The major objection to this hypothesis of Margoliash and Smith (i.e., that differences in amino acid sequence are due to mutations of the DNA) comes from the finding that there is only one predominant molecular type of cytochrome c in each species. Currently, there is no theory to explain why a perfectly functional cytochrome c molecule should disappear from a population. Stated in another way, each mutation of the DNA for cytochrome c should increase by one the types of cytochrome c present in a given species. Only if the species population were markedly reduced in numbers (e.g., by a major catastrophe wiping out an entire population with only one or two survivors) would the laws of chance permit a mutant cytochrome c to become the predominant form.'***
*Dr. Margoliash has noted, however, that rattlesnake cytochrome c (Table 1) does not fit well with this generalization. It resembles too closely the cytoebrome c of man and monkey. "Note should be made, however, that the amino acid sequence of cytochrome c from bacteria and from photosynthetic organisms has no resemblance to the amino acid sequence in cytochrome c of yeast and vertebrates2.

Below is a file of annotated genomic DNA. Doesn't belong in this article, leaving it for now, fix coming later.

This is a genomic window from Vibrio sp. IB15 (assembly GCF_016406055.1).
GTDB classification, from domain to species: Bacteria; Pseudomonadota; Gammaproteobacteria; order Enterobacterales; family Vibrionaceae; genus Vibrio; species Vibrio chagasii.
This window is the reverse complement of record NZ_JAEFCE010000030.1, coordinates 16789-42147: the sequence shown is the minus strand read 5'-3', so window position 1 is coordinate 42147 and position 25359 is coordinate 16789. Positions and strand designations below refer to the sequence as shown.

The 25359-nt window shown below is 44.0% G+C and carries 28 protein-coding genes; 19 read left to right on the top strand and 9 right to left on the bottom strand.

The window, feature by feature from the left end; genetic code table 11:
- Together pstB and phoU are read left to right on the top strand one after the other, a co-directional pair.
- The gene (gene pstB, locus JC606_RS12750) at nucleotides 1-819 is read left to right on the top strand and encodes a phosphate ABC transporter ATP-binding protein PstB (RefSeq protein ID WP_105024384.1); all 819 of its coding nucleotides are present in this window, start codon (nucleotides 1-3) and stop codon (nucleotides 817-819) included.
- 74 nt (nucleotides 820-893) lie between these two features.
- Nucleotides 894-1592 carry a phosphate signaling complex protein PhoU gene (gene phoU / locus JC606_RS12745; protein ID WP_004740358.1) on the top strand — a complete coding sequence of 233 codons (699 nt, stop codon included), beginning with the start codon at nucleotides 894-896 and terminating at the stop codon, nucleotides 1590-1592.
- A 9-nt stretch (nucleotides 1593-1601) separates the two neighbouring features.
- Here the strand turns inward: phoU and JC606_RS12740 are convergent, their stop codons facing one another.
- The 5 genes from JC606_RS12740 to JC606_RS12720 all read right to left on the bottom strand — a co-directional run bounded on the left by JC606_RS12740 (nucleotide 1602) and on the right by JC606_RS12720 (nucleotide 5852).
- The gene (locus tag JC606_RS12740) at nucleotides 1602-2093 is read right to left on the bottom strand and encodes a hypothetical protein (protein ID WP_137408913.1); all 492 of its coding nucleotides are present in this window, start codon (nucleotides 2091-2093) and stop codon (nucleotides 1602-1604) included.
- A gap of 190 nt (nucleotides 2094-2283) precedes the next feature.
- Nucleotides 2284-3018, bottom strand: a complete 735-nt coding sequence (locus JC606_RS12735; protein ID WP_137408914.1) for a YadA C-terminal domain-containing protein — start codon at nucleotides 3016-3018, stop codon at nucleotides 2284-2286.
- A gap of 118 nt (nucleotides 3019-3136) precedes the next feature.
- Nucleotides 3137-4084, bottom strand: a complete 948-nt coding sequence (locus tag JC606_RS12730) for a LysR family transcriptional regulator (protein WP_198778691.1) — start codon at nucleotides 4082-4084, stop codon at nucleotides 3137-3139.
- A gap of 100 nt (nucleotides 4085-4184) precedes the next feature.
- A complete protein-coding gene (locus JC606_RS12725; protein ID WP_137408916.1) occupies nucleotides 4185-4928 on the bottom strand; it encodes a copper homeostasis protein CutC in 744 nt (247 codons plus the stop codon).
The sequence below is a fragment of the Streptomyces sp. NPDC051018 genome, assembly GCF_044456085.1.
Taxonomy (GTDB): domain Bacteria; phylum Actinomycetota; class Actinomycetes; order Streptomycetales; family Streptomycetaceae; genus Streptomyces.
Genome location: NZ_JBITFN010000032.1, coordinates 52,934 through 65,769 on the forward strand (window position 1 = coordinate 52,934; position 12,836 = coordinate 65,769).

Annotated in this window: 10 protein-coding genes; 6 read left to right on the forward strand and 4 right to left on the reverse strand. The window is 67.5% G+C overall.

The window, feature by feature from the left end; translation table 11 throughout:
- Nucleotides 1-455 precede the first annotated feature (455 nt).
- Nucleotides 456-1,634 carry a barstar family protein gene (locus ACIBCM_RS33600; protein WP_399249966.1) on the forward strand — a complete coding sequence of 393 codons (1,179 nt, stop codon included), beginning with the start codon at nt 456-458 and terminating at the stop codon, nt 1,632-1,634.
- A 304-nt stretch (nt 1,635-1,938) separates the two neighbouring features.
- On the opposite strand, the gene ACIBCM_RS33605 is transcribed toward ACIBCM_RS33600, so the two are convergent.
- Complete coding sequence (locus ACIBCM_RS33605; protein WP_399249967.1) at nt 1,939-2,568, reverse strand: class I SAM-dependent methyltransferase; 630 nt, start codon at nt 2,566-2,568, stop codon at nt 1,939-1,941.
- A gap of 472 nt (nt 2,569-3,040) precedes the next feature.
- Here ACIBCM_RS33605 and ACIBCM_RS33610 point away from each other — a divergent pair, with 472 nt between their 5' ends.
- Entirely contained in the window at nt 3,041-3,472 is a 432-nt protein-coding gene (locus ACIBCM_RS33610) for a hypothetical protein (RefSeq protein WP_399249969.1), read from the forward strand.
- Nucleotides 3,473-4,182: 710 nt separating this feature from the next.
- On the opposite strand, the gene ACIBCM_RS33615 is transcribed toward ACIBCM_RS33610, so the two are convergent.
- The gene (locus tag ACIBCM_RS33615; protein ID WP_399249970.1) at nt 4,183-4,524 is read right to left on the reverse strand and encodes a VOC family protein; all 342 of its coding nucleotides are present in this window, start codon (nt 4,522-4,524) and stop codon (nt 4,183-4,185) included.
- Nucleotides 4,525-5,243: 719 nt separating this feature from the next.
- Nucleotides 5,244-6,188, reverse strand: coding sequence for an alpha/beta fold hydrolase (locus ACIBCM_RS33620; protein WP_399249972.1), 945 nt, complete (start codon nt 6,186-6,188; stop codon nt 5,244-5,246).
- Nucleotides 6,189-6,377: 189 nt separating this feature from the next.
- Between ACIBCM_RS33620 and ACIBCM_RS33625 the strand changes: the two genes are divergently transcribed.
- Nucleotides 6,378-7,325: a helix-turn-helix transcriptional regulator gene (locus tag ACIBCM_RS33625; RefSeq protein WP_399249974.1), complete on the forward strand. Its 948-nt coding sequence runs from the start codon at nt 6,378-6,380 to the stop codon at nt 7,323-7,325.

The following illustration may present this view more clearly. Suppose there was a mutation in the germinal DNA of one individual causing the production of a cytochrome c variant in the offspring. If this cytochrome c variant is perfectly functional, there would appear to be no pressures (survival value, etc.), once the variant cytochrome c was established, to cause its disappearance. The relative abundance of this cytochrome c in the entire population would depend upon inheritance factors. At the same time, there would appear to be no pressures to cause the disappearance of the normal cytochrome c. Consequently, each mutation would therefore increase by one the number of different types of molecules of cytochrome C present in a given species. Dr. Margoliash has noted that all the different types of cytochrome c which have been isolated, appear to be perfectly functional; none appear to have superiority of function that would provide survival value.